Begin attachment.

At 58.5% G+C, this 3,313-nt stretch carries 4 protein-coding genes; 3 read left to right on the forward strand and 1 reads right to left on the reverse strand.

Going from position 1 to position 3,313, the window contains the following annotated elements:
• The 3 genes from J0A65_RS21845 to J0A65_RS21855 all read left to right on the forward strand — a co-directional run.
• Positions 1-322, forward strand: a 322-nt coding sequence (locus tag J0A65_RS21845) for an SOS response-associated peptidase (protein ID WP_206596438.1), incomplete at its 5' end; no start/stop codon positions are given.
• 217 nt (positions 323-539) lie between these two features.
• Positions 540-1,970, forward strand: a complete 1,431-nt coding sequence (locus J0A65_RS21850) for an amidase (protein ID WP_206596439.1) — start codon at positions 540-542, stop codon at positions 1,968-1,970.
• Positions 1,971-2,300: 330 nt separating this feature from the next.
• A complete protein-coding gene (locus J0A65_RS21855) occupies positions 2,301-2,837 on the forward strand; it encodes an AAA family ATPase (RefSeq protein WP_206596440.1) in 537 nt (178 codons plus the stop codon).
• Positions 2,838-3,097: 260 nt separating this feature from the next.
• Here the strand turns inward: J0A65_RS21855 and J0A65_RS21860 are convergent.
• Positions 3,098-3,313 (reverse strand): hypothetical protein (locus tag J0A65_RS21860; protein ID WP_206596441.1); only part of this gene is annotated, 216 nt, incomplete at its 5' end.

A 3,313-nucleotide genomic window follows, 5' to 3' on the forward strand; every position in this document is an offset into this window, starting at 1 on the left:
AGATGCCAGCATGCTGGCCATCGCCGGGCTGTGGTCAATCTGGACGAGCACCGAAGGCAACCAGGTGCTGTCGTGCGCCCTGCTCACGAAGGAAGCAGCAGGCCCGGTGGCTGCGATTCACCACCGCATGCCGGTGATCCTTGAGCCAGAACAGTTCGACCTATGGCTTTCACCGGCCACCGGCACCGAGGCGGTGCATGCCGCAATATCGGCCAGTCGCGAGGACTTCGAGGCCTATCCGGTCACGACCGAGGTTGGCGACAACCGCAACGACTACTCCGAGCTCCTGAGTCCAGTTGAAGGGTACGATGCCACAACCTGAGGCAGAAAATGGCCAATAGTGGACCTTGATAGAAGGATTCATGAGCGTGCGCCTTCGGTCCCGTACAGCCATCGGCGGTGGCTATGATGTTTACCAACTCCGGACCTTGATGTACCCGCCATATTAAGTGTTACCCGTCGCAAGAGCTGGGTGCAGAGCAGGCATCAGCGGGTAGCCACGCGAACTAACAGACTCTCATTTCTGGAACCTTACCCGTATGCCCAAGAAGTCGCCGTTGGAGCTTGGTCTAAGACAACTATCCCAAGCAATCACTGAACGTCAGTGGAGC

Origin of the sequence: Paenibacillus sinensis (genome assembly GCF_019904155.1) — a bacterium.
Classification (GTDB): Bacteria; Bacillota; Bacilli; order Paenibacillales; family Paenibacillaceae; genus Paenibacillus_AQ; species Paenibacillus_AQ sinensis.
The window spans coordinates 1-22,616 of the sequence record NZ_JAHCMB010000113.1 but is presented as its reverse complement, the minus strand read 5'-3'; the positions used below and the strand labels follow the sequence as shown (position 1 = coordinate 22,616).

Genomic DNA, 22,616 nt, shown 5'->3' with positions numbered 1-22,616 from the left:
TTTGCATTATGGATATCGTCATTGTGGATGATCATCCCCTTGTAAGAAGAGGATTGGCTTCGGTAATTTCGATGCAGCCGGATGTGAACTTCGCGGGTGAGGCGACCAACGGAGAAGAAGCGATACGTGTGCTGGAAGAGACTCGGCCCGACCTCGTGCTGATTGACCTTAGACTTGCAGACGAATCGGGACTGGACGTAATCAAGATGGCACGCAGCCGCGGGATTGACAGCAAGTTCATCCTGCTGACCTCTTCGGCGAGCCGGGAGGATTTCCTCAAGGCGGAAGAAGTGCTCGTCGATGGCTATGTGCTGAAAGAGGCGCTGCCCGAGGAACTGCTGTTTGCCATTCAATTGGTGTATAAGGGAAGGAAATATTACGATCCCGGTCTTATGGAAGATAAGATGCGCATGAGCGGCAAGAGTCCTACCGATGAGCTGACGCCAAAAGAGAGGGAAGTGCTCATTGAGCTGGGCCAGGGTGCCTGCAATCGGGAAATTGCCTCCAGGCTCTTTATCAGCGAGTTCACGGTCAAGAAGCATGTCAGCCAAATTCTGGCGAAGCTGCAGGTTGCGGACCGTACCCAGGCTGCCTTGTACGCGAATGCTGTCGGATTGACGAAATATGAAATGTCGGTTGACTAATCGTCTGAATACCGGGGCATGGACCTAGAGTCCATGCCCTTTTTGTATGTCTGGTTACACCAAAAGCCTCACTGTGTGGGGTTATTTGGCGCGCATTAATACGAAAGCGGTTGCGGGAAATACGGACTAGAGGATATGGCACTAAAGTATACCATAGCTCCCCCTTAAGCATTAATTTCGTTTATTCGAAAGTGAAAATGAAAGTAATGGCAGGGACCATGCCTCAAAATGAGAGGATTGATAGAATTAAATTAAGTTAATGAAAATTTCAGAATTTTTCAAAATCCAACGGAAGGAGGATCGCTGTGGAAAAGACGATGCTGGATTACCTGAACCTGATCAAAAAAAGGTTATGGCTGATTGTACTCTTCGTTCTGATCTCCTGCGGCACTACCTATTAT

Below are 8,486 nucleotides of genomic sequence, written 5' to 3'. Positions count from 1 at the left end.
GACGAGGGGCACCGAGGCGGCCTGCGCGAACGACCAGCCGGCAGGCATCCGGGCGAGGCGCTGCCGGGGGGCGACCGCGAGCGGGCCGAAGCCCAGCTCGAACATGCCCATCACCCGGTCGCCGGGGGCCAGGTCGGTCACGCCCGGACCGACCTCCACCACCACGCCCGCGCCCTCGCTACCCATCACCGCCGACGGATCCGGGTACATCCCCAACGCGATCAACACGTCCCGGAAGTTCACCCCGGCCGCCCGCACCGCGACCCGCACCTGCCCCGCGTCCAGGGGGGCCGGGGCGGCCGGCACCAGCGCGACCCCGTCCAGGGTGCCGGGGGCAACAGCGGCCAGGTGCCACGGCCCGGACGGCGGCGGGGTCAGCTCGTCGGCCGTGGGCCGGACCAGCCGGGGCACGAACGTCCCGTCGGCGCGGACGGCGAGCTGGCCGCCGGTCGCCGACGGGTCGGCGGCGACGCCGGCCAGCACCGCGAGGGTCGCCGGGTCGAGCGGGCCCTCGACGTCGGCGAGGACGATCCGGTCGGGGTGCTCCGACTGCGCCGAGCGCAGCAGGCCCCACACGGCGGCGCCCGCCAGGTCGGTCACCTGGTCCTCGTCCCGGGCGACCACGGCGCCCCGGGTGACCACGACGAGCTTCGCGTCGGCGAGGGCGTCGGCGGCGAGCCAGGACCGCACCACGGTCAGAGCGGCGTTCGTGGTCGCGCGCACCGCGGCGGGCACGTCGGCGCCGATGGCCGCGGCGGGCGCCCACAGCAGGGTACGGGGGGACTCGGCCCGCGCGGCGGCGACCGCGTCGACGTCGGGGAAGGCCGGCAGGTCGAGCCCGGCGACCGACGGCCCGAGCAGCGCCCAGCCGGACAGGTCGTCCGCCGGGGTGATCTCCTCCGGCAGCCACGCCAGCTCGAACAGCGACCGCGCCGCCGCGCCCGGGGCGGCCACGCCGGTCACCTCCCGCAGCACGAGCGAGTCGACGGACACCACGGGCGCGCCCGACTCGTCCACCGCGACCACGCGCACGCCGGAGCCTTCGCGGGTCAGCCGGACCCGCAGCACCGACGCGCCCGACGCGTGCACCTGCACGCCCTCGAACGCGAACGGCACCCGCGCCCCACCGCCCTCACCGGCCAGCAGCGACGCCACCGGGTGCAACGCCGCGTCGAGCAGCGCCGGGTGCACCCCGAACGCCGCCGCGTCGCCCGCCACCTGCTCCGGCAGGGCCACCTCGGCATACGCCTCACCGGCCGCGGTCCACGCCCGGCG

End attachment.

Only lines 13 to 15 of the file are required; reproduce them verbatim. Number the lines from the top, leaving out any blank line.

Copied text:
AGATGCCAGCATGCTGGCCATCGCCGGGCTGTGGTCAATCTGGACGAGCACCGAAGGCAACCAGGTGCTGTCGTGCGCCCTGCTCACGAAGGAAGCAGCAGGCCCGGTGGCTGCGATTCACCACCGCATGCCGGTGATCCTTGAGCCAGAACAGTTCGACCTATGGCTTTCACCGGCCACCGGCACCGAGGCGGTGCATGCCGCAATATCGGCCAGTCGCGAGGACTTCGAGGCCTATCCGGTCACGACCGAGGTTGGCGACAACCGCAACGACTACTCCGAGCTCCTGAGTCCAGTTGAAGGGTACGATGCCACAACCTGAGGCAGAAAATGGCCAATAGTGGACCTTGATAGAAGGATTCATGAGCGTGCGCCTTCGGTCCCGTACAGCCATCGGCGGTGGCTATGATGTTTACCAACTCCGGACCTTGATGTACCCGCCATATTAAGTGTTACCCGTCGCAAGAGCTGGGTGCAGAGCAGGCATCAGCGGGTAGCCACGCGAACTAACAGACTCTCATTTCTGGAACCTTACCCGTATGCCCAAGAAGTCGCCGTTGGAGCTTGGTCTAAGACAACTATCCCAAGCAATCACTGAACGTCAGTGGAGC

Origin of the sequence: Paenibacillus sinensis (genome assembly GCF_019904155.1) — a bacterium.
Classification (GTDB): Bacteria; Bacillota; Bacilli; order Paenibacillales; family Paenibacillaceae; genus Paenibacillus_AQ; species Paenibacillus_AQ sinensis.